Celtic Riverside – The Online Journal of James Keenan

(Mostly) Open Letter to My Manager

This is an email composed to my manager about anxieties felt by employees at our office who were not part of recent layoffs with respect to those layoffs. I’m sharing it here because it’s not specific to my current employer and I think, as it does for my team, serve to a greater conversation about corporate America:

The other thing, and I copied the whole team because I feel it’s something we should discuss as a group, is a larger sense of what I’ve been describing with [some of our business processes] for a while now.

We have turnover that results in new people being inadequately trained set in front of our systems, making mistakes and not knowing how to fix them. We had great … people, but they let them go (some quit because the compensation/investment elsewhere was greater, others laid off). The new people, in the race to keep pace with things, were started working before they were ready. Now we’re micro-managing their work by having to stop and walk through the minutia of their processes with them.

I have a broader anxiety that a change like this sends the even greater message that [company redacted] invests in its people to the extent that it makes business sense and not a penny further. The moment the bottom line (not the patients) are better served by a change like this, they execute the change. It makes perfect sense fiscally and in the short-term. Longer term it cripples our ability to deliver.

And there’s historical precedent for this, especially in the pharma industry. I think the next phase is on-boarding the replacements in [the main office] and with vendors for those let go from [our local office], and we begin (continue?) a downward trend financially that ends with [the CEO]’s departure from the company. [company redacted] gets a new CEO and the process starts all over again as it did in 2015. It will be 2020 with a new CEO and those of us who survived will be watching transformational changes as part of [the plan heading into 2025].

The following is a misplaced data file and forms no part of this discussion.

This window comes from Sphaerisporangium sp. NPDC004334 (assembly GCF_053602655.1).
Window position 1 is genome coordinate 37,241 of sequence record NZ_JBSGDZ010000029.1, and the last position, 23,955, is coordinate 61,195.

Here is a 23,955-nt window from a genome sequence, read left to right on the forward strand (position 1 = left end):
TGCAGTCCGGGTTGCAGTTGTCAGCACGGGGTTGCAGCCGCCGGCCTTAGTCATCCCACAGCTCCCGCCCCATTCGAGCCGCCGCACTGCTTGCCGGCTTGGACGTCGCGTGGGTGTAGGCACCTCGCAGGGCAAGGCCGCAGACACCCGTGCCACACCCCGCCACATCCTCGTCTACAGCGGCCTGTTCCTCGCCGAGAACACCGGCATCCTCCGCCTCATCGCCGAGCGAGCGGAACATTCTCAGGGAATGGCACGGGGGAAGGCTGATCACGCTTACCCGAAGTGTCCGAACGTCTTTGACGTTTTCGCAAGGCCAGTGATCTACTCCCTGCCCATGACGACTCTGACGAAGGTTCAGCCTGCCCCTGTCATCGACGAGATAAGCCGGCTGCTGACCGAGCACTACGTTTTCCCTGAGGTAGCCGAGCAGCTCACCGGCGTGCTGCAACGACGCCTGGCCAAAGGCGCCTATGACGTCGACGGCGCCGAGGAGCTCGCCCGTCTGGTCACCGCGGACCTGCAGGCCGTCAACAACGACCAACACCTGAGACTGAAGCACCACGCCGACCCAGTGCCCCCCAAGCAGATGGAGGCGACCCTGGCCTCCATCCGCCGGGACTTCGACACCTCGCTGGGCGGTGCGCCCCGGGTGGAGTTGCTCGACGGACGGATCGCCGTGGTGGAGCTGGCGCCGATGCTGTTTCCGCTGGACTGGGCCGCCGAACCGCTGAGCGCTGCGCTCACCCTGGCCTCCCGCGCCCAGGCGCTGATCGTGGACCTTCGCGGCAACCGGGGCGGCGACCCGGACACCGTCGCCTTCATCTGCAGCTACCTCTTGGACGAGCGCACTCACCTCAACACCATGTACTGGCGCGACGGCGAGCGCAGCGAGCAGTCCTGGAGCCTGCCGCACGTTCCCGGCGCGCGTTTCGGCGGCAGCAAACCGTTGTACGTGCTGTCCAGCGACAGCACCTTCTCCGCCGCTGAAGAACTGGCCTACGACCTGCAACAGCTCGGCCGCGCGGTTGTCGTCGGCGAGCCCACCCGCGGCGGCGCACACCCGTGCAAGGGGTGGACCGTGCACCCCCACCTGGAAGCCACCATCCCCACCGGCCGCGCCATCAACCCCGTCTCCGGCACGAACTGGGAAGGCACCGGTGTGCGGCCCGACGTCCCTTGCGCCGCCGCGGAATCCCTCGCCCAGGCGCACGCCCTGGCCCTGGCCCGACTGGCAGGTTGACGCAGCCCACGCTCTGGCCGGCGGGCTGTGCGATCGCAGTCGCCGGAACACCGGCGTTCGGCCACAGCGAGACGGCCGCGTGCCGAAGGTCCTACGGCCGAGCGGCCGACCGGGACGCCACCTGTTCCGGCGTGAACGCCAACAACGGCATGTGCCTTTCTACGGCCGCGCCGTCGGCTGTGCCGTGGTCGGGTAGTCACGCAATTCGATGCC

Basically, if [company redacted] wants to keep people here, we fundamentally cannot stay with a group. We can develop within the company to the extent that we’re 1) able to jump from one group to another, 2) lucky enough to avoid jumping into a group that falls prey to these changes while we’re there and 3) have the necessary business support to make those transitions between groups ([my team] has established a focus in this area, but we may need a discussion there because I think I speak for several people in finding the focus wanting).

We consider corporate transformational changes to be something inevitable, but there appears to be a very discernible pattern related to those changes that could be undone via commitment to [company redacted] personnel (here I’m referencing everyone, not [my team]). One doesn’t need an MBA to understand that – Intro to Business covers “it’s cheaper to retain and develop talent than the constantly recruit new talent”. We’re bleeding talent left and right while taking on [contractors] who are thrown straight into the lion’s den. It’s exacerbating a costly and unnecessary process, at least from my perception of events.

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